Helen Keller, Public Speaker: Sightless but Seen, Deaf but Heard

By Lois J. Einhorn | Go to book overview

Our Duties to the Blind

Boston, Massachusetts, January 5, 1904

The annual meeting of this association [The Massachusetts Association for Promoting the Interests of the Adult Blind] gives us another opportunity to discuss among ourselves, and to present to the public, the needs and interests of the adult blind, and I am glad to avail myself of the opportunity. This question of helping the blind to support themselves has been near to my heart for many years, since long before the formation of this society. All I have learned on the subject in the books I have read, I have stored up in my mind against the day when I should be able to turn it to the use of my blind fellows. That day has come.

I have heard that some people think the views I am expressing on this subject, and indeed on all subjects, are not my own, but Miss Sullivan's. If you please, I do very often express Miss Sullivan's ideas, just as to the best of my ability I express ideas which I have been fortunate enough to gather from other wise sources—from the books I have read, from the friends with whom I talk, even from the poets, the prophets, and the sages. It is not strange that some of my ideas come from the wise one with whom I am most intimate and to whom I owe all that I am. I rejoice for myself and for you if Miss Sullivan's ideas are commingled with mine. The more on that account ought what I say to receive your respectful consideration; for Miss Sullivan is acquainted with the work of the blind and the work for the blind. She was blind once herself, and she spent six years in the Perkins Institution. She has since proved a successful teacher of the blind. Other teachers from all over the world have sought her out and exchanged views with her. So Miss Sullivan's ideas on the matter we have to consider are those of an expert. But may I venture to protest I have some ideas of my own? It is true I am still an undergraduate, and I have not had time to study the problems of the blind so deeply as I shall some day. I have, however, thought about these problems, and I know that the time is ripe, nay it has long been ripe, to provide for the adult blind the means of self-support.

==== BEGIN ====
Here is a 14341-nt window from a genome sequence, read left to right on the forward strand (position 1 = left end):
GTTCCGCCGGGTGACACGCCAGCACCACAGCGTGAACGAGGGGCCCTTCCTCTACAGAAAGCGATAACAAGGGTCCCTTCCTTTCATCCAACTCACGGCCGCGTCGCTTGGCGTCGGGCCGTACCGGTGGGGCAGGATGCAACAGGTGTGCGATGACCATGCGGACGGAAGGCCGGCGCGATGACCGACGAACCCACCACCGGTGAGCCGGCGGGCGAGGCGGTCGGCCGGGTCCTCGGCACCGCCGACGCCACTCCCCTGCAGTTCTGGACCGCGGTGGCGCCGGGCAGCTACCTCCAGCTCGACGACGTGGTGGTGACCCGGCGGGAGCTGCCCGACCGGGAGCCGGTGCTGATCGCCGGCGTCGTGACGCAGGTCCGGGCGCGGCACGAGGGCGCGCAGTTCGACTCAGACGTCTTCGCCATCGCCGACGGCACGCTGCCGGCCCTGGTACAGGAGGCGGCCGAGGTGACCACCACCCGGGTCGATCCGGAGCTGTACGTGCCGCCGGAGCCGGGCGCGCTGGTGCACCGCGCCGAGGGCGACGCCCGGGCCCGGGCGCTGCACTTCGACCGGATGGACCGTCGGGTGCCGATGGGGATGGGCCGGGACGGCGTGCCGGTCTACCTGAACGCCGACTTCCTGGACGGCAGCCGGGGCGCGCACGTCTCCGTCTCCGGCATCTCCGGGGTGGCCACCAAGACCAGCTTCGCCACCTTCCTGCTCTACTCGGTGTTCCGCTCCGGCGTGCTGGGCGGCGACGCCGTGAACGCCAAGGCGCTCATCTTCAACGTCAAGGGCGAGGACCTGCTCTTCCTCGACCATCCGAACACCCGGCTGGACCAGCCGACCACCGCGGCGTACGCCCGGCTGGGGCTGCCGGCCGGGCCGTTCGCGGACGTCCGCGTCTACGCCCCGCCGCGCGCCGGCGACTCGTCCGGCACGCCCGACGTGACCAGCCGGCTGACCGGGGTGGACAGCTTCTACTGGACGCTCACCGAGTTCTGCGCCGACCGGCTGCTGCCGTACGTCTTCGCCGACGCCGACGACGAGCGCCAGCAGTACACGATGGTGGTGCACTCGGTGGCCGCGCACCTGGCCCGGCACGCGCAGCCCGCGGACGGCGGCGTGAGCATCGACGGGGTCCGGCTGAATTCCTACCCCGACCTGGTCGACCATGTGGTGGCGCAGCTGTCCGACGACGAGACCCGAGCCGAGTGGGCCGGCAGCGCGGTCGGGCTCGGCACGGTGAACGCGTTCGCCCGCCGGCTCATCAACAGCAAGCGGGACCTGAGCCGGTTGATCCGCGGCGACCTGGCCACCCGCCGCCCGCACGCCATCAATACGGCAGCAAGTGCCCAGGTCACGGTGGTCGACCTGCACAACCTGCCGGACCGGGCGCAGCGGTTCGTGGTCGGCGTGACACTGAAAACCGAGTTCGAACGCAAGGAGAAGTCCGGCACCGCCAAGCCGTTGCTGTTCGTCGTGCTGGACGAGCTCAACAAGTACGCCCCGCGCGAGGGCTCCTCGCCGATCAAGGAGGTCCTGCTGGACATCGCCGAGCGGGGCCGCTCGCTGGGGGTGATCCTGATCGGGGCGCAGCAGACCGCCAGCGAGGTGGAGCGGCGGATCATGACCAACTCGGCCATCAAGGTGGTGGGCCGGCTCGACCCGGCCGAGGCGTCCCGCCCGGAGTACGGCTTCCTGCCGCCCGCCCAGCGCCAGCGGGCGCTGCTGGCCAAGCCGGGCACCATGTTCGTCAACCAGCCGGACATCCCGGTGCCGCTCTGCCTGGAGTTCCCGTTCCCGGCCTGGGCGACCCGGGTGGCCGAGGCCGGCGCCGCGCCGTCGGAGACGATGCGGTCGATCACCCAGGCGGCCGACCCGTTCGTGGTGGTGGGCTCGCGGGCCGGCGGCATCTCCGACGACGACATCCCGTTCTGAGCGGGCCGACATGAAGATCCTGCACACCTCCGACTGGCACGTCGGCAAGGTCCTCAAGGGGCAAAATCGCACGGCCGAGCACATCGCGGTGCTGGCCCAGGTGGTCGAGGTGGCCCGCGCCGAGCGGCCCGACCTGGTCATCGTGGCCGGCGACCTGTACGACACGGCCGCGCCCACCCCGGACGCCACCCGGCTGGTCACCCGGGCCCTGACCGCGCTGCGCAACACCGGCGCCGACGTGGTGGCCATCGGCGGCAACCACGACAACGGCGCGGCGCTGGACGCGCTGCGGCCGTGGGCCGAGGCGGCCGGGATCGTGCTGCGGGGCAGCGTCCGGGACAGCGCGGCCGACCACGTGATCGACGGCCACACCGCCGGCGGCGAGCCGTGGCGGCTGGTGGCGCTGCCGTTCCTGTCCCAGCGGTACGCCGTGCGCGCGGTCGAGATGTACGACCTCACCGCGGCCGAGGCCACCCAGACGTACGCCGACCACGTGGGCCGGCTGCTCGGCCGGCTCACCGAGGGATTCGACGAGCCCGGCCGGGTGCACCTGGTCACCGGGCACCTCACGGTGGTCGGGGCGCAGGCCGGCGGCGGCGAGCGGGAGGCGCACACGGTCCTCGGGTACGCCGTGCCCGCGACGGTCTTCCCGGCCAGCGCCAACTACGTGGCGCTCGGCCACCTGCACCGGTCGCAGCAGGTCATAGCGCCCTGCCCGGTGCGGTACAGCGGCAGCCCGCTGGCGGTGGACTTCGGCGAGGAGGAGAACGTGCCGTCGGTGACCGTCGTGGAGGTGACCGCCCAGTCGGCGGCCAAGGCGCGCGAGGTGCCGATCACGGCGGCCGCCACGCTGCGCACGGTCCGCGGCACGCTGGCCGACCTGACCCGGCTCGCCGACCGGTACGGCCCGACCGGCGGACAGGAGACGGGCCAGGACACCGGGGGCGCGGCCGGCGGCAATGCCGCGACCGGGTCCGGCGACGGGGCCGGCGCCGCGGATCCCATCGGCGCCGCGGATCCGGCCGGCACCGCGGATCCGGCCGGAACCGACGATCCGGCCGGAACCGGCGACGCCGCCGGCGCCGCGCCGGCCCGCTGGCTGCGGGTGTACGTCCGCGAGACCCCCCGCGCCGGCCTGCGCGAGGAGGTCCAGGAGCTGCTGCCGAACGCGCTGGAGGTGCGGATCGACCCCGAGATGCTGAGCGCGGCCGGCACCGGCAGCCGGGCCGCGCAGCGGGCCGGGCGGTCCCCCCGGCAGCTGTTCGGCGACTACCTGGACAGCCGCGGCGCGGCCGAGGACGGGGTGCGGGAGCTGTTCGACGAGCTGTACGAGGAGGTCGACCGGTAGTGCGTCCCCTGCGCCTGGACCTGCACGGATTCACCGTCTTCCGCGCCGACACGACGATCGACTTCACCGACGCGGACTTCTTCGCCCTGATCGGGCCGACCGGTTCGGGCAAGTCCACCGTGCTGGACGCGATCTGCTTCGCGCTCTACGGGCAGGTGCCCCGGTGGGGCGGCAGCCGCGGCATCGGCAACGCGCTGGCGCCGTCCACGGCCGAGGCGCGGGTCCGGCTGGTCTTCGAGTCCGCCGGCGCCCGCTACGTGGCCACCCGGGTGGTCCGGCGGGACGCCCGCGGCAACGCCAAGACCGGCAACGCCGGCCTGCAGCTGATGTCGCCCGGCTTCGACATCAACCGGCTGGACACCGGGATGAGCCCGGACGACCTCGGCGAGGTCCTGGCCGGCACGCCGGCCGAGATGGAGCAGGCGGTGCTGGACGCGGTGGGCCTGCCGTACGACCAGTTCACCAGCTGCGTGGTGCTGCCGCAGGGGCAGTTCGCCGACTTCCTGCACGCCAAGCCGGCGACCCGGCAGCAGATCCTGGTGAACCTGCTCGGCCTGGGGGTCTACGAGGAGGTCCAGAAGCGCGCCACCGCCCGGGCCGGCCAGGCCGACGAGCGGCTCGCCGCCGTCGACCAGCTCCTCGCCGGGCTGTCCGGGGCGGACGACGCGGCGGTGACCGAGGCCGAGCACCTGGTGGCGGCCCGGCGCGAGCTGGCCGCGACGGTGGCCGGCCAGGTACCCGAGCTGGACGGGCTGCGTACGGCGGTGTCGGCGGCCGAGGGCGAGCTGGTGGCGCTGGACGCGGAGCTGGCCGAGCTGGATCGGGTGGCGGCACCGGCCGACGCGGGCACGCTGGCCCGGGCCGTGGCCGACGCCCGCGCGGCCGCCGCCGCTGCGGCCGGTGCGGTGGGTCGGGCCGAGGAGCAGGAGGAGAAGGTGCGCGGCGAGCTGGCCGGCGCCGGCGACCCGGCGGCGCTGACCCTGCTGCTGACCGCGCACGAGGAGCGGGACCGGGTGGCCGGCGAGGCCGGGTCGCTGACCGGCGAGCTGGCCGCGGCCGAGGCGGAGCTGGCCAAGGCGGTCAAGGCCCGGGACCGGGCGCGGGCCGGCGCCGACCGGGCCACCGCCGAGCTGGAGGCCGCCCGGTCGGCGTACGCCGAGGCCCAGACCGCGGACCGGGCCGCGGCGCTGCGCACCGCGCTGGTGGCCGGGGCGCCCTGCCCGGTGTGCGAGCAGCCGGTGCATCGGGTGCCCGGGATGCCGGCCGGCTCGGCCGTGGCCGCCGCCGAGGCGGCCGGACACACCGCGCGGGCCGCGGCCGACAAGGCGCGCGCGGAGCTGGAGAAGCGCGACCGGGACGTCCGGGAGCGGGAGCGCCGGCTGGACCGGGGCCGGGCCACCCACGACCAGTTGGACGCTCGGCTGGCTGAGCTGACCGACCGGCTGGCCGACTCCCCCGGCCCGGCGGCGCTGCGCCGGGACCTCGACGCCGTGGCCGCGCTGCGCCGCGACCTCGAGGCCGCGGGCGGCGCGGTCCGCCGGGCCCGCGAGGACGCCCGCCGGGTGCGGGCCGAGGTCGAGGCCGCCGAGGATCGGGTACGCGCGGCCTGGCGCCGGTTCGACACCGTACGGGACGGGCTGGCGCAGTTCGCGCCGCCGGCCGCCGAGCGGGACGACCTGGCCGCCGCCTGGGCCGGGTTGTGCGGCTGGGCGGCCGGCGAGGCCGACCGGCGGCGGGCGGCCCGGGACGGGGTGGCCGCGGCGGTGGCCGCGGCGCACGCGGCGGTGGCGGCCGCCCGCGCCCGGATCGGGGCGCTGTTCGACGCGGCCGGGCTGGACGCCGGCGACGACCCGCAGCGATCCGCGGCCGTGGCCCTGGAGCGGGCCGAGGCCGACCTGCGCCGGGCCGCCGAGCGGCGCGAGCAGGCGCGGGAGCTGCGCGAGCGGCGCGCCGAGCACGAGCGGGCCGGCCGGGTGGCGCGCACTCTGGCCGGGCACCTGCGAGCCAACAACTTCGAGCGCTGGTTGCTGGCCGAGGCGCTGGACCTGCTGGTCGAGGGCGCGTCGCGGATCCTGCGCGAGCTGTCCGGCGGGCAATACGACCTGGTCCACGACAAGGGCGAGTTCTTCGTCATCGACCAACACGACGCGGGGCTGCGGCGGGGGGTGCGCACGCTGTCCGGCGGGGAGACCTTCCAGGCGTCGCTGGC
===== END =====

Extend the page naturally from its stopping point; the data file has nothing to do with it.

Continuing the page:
The blind are in three classes: first, blind children, who need a common school education; second, the aged and the infirm blind who need to be tenderly cared for; third, the able-bodied blind, who ought to work.

-82-

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